Hamostaseologie
DOI: 10.1055/a-1339-9987
Review Article

Bleeding Risk Assessment in Patients with Venous Thromboembolism

Stephan Nopp
1  Clinical Division of Haematology and Haemostaseology, Department of Medicine I, Medical University of Vienna, Vienna, Austria
,
Cihan Ay
1  Clinical Division of Haematology and Haemostaseology, Department of Medicine I, Medical University of Vienna, Vienna, Austria
› Author Affiliations

Abstract

The recommended treatment for patients with venous thromboembolism (VTE) is anticoagulation for at least 3 months. However, anticoagulant treatment increases the risk of bleeding, and patients at high risk for major bleeding might benefit from treatment discontinuation. In this review, we discuss strategies for assessing bleeding risk and compare different bleeding risk tools. Bleeding risk assessment is best viewed as a continuous approach with varying challenges throughout the acute and chronic phase. At diagnosis, bleeding risk factors must be identified and reversible risk factors treated or modified. After initial treatment, repeated bleeding risk assessment is crucial for the decision on extended/long-term anticoagulation. Current clinical prediction models (e.g., HAS-BLED, RIETE, or VTE-BLEED scores) are externally validated tools with relevant differences in specificity and sensitivity, which can aid in clinical decision-making. Unfortunately, none of the current bleeding risk assessment tools has been investigated in clinical trials and provides evidence to withhold anticoagulation treatment based on the score. Nevertheless, the HAS-BLED or RIETE score can be used to identify patients at high risk for major bleeding during the initial treatment phase, while the VTE-BLEED score might be used to identify patients at low risk for bleeding and, therefore, to safely administer extended/long-term anticoagulation for secondary thromboprophylaxis. As clinical prediction scores still lack predictive value, future research should focus on developing biomarker-based risk assessment models.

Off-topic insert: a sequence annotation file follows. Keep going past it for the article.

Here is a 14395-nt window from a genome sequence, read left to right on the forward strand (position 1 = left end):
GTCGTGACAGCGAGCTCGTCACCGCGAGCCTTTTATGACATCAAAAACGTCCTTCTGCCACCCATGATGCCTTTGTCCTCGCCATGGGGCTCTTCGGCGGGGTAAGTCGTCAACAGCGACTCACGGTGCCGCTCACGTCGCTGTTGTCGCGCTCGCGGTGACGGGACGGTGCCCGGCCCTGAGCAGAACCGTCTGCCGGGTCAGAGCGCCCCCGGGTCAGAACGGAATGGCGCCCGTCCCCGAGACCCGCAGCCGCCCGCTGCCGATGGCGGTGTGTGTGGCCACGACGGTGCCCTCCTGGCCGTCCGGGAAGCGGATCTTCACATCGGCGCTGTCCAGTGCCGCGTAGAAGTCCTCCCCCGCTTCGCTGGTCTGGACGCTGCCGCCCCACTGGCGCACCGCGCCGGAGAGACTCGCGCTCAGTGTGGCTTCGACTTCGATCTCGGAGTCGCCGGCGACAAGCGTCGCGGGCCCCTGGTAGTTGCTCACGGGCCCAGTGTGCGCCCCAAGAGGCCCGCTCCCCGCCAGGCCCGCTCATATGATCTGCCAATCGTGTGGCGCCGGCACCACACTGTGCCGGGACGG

Publication History

Received: 09 September 2020

Accepted: 17 December 2020

Publication Date:
24 February 2021 (online)

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